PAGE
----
Text File Compression And Decompression Using Huffman Coding
How Does The Process Of Compression Work?
The size of the text file can be reduced by compressing it, which converts the text to a smaller format that takes up less space. It typically works by locating similar strings/characters within a text file and replacing them with a temporary binary representation to reduce the overall file size. There are two types of file compression,
- Lossy compression: Lossy compression shrinks a file by permanently removing certain elements, particularly redundant elements.
- Lossless compression: Lossless compression can restore all elements of a file during decompression without sacrificing data and quality.
Text encoding is also of two types:
- Fixed length encoding and
- Variable length encoding.
The two methods differ in the length of the codes. Analysis shows that variable-length encoding is much better than fixed-length encoding. Characters in variable-length encoding are assigned a variable number of bits based on their frequency in the given text. As a result, some characters may require a single bit, while others may require two bits, while still others may require three bits, and so on.
How to retain uniqueness of compressed text?
During the encoding process in compression, every character can be assigned and represented by a variable-length binary code. But, the problem with this approach is its decoding. At some point during the decoding process, two or more characters may have the same prefix of code, causing the algorithm to become confused. Hence, the “prefix rule” is used which makes sure that the algorithm only generates uniquely decodable codes. In this way, none of the codes are prefixed to the other and hence the uncertainty can be resolved.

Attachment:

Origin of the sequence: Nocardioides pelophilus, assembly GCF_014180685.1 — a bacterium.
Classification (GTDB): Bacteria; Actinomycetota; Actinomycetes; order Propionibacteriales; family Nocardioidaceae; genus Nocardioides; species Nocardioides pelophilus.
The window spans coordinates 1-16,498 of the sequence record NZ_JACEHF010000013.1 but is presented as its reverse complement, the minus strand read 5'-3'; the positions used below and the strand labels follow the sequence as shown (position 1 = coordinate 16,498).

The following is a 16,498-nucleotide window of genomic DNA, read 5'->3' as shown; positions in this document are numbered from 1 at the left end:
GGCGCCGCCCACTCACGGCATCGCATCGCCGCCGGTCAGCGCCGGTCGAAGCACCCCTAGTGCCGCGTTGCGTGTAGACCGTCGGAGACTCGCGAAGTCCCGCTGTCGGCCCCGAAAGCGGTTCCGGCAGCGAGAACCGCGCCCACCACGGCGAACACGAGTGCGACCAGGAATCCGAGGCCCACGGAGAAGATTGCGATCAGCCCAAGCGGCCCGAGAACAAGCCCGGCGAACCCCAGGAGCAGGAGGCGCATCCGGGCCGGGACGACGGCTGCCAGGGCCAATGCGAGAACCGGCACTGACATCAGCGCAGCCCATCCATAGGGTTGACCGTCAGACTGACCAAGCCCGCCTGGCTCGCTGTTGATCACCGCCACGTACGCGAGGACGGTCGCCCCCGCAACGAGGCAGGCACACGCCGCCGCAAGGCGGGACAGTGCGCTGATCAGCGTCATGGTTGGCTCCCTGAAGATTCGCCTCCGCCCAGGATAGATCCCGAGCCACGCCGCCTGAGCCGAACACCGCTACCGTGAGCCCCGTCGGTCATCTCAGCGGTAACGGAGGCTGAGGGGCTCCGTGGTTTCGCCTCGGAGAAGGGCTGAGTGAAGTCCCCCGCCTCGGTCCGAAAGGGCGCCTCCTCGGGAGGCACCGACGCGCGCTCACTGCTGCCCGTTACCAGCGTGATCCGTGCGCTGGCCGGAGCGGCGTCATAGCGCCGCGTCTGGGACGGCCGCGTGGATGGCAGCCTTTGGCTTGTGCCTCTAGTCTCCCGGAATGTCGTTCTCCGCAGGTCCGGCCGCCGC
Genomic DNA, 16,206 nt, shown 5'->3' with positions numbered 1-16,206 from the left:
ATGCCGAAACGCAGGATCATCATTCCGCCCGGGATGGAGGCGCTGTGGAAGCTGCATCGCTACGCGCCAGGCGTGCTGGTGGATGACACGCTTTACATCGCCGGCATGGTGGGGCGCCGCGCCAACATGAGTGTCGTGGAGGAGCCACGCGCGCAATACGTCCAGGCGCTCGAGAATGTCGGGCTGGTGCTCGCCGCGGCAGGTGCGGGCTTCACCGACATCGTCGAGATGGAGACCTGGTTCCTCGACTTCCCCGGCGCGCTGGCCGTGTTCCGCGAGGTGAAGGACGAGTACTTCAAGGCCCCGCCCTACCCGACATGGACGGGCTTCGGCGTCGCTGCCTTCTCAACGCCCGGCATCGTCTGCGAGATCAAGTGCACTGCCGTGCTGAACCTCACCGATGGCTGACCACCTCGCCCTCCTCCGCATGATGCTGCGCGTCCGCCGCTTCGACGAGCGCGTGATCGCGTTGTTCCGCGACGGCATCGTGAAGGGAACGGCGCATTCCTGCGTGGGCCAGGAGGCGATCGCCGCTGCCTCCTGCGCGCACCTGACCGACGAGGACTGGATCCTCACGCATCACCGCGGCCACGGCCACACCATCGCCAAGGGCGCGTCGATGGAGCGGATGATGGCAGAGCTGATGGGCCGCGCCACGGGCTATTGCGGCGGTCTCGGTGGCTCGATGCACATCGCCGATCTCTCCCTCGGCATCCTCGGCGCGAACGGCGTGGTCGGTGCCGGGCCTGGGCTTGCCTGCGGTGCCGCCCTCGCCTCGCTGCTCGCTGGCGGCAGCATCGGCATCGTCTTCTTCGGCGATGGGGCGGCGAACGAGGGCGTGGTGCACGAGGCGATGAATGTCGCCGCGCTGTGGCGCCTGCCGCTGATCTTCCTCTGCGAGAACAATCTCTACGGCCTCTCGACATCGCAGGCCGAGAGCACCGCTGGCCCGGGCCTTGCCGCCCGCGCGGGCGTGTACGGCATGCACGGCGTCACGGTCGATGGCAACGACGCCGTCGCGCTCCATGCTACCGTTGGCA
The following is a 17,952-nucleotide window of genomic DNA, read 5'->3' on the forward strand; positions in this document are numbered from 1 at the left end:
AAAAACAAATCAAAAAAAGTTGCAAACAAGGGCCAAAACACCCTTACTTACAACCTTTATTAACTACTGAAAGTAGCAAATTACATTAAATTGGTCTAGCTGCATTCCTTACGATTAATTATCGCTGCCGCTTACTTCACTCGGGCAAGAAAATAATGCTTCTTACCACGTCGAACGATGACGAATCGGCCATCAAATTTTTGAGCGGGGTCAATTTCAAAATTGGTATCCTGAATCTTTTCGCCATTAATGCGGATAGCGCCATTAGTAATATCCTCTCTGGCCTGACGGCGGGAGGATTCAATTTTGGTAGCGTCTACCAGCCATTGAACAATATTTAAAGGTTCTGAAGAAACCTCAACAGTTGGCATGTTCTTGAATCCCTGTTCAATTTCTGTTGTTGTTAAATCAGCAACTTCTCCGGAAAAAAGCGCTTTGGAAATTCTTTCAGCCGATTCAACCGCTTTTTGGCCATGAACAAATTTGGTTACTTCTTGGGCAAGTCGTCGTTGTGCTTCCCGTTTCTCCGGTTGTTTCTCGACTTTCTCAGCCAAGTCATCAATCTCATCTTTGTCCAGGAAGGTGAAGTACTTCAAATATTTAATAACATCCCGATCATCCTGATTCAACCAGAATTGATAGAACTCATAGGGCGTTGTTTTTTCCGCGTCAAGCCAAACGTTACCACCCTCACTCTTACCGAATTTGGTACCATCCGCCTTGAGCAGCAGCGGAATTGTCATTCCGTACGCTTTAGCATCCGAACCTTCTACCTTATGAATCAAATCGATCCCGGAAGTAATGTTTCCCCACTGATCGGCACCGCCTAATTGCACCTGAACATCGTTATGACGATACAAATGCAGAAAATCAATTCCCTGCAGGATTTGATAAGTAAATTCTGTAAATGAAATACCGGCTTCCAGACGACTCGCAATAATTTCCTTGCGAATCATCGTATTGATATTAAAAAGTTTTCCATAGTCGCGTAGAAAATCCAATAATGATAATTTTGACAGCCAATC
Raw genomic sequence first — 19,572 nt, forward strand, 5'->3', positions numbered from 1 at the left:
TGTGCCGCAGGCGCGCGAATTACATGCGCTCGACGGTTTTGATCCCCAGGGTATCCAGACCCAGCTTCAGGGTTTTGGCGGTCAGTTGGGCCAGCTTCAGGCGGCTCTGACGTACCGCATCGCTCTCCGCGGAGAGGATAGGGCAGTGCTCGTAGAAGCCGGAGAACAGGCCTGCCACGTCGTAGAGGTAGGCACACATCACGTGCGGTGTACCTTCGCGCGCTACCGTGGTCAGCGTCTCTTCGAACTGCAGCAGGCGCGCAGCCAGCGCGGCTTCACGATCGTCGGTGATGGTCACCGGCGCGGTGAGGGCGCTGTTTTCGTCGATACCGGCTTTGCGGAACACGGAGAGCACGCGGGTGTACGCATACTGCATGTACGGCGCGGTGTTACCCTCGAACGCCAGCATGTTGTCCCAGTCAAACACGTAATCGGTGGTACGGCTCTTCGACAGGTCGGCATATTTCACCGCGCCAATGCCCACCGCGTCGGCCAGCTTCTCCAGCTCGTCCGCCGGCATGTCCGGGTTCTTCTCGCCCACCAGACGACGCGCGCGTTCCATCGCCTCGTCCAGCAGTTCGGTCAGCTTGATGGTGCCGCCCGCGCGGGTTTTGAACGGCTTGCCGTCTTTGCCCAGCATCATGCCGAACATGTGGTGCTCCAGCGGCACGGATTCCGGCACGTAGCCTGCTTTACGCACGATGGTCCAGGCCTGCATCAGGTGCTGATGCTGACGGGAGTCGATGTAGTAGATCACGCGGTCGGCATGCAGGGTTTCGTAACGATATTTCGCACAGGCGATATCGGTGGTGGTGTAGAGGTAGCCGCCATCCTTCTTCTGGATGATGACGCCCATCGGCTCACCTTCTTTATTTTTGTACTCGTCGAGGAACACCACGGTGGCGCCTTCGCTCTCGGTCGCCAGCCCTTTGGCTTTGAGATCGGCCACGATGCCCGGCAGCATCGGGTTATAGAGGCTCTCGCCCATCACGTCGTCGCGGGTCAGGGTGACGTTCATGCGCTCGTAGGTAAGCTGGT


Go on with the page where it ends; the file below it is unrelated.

Hence, for text file compression in this article, we decide to leverage an algorithm that gives lossless compression and uses variable-length encoding with prefix rule. The article also focuses on regenerating the original file using the decoding process.
Compressing a Text File:
We use the Huffman Coding algorithm for this purpose which is a greedy algorithm that assigns variable length binary codes for each input character in the text file. The length of the binary code depends on the frequency of the character in the file. The algorithm suggests creating a binary tree where all the unique characters of a file are stored in the tree’s leaf nodes.
- The algorithm works by first determining all of the file’s unique characters and their frequencies.
- The characters and frequencies are then added to a Min-heap.
- It then extracts two minimum frequency characters and adds them as nodes to a dummy root.
- The value of this dummy root is the combined frequency of its nodes and this root node is added back to the Min-heap.
- The procedure is then repeated until there is only one element left in the Min-heap.
This way, a Huffman tree for a particular text file can be created.
Steps to build Huffman Tree:
- The input to the algorithm is the array of characters in the text file.
- The frequency of occurrences of each character in the file is calculated.
- Struct array is created where each element includes the character along with their frequencies. They are stored in a priority queue (min-heap), where the elements are compared using their frequencies.
- To build the Huffman tree, two elements with minimum frequency are extracted from the min-heap.
- The two nodes are added to the tree as left and right children to a new root node which contains the frequency equal to the sum of two frequencies. A lower frequency character is added to the left child node and the higher frequency character into the right child node.
- The root node is then again added back to the priority queue.